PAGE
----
Talking drums are a fascinating addition to any classroom. Known as one of the oldest instruments in history, their roots trace back to West Africa, a region renowned for its impassioned beats. Talking drums (also known as tama, dundun and gangan drums) mimic speech; to do this, a player adds and releases tension on the many cords, which are an integral part of the mallet-played instrument. At West Music, we carry a finely curated collection of these fun and easy African talking drums, including several dunduns from renowned manufacturers like Remo and Jamtown. Explore our percussion section today to invigorate your classroom or playroom with sweet sounds of tama drums, available to be shipped straight to your school or home.

9 product(s) found
View:
Sort by:
Jamtown J014 18x7 Inch Talking Drum
Item No. 200718 In Stock
$83.50 $62.60
$78.25 $58.65
$439.20 $254.30
$57.95 $36.25
$229.00 $132.60
$261.50 $151.45
Meinl ATD-L Large Talking Drum
Item No. 203268 Temporarily out of stock, reserve yours today
$119.00 $69.99
Meinl ATD-M Medium Talking Drum
Item No. 203269 Temporarily out of stock, reserve yours today
$85.00 $49.99
$478.20 $276.90

    Head Diameter

    • (1)
    • (2)
    • (2)
    • (2)
    Show all… Collapse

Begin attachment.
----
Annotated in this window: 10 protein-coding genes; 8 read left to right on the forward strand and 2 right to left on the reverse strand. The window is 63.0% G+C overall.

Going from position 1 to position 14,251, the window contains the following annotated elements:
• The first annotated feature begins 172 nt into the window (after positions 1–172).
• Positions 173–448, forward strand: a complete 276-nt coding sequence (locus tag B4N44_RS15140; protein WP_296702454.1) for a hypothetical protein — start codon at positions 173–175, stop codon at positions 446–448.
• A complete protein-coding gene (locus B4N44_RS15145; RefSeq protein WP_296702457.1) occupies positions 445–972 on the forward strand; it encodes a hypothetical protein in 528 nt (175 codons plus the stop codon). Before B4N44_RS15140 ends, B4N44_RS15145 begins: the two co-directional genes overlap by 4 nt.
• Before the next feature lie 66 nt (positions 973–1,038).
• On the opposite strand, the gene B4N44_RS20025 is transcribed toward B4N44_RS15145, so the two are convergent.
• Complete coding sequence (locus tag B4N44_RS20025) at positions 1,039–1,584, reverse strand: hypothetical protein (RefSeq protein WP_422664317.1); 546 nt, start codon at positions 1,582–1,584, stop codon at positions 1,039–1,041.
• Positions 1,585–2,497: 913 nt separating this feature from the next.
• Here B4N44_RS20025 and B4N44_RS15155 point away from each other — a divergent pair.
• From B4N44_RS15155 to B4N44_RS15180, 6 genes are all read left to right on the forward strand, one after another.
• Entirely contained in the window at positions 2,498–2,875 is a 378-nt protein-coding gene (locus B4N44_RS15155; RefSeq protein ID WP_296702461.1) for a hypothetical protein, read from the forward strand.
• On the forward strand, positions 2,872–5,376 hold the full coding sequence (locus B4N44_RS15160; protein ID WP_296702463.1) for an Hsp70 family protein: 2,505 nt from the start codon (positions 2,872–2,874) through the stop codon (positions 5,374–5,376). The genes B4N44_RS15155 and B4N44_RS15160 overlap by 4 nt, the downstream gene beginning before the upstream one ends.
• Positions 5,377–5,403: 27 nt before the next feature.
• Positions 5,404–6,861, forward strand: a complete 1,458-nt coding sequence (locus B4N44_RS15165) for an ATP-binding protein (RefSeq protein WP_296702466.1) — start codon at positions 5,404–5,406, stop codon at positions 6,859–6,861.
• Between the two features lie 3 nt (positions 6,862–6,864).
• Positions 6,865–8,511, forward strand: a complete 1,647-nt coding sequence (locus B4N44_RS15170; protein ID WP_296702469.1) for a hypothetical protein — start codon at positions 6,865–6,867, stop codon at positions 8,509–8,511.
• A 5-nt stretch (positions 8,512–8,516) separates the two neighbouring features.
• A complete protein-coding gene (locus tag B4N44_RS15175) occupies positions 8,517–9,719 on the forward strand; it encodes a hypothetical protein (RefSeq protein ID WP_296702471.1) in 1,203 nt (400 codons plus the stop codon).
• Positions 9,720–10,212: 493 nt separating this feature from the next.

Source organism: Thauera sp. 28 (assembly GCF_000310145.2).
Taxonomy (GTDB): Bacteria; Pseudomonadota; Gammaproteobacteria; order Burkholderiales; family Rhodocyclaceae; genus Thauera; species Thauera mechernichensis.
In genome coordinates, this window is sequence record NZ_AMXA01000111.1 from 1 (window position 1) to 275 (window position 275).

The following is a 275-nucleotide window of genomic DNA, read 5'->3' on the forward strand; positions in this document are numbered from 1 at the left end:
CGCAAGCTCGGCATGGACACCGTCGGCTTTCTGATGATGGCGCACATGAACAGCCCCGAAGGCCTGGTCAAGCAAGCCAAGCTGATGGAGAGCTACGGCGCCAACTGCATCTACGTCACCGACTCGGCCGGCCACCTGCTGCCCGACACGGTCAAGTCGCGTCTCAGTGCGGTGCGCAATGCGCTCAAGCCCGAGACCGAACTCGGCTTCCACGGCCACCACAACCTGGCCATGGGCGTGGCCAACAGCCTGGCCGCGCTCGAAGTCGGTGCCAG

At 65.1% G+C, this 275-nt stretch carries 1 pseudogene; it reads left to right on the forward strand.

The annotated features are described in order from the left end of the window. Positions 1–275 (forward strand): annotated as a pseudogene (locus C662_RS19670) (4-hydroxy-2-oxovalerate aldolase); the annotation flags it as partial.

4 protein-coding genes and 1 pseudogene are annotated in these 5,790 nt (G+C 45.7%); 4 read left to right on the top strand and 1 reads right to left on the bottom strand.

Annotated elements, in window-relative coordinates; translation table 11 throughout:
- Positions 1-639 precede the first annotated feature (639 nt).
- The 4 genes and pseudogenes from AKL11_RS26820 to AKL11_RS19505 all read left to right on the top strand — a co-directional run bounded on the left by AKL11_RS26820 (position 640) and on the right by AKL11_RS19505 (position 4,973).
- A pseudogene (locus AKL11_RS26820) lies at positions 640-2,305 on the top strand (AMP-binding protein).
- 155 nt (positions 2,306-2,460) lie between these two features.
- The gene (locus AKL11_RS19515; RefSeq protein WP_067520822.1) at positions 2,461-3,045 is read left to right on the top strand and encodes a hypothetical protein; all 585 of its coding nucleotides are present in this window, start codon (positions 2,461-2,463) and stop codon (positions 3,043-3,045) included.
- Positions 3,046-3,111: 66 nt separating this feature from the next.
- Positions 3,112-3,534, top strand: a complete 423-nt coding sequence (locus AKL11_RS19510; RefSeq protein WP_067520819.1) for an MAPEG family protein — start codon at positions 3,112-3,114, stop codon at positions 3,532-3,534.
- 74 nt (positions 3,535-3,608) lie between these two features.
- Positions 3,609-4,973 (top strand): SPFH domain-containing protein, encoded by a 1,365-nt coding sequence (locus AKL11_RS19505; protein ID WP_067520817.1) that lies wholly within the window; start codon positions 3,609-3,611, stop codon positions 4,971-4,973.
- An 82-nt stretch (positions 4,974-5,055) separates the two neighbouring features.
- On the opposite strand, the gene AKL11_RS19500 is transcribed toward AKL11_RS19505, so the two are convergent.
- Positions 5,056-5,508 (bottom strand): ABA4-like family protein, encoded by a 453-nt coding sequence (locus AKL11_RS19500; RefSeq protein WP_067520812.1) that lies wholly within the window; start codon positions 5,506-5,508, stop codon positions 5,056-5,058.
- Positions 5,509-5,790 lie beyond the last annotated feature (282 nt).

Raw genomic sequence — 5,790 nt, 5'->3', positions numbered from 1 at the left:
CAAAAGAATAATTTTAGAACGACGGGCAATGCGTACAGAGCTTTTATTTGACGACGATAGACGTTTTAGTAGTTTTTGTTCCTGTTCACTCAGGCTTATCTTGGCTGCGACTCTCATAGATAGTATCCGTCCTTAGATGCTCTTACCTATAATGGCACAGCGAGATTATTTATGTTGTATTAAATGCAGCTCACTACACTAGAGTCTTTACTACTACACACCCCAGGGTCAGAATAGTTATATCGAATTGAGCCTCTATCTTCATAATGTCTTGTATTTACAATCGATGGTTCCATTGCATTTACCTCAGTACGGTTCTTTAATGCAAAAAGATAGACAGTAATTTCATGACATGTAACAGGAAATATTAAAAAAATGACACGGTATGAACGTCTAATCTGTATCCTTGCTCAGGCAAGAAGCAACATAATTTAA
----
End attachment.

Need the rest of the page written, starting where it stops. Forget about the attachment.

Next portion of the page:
Take students on a trip back in time with the ancient talking drums offered at West Music. Crafted to mimic the sound of speech, African talking drums were originally used by tribes to communicate and hold “conversations” the spirits. Made from authentic materials including goatskin and Kintekloth, as well as synthetics, many of these instruments also come equipped with a curved mallet. To create the variety of different sounds, students can squeeze the drum and use their hands, or strike with the mallet.

    Available in different sizes, styles, and finishes, African talking drums work for musicians both young and old. West Music offers a great selection from top names including Jamtown, Overseas Connection, and Remo, bringing you quality products at prices you can afford.

    Loading
    Loading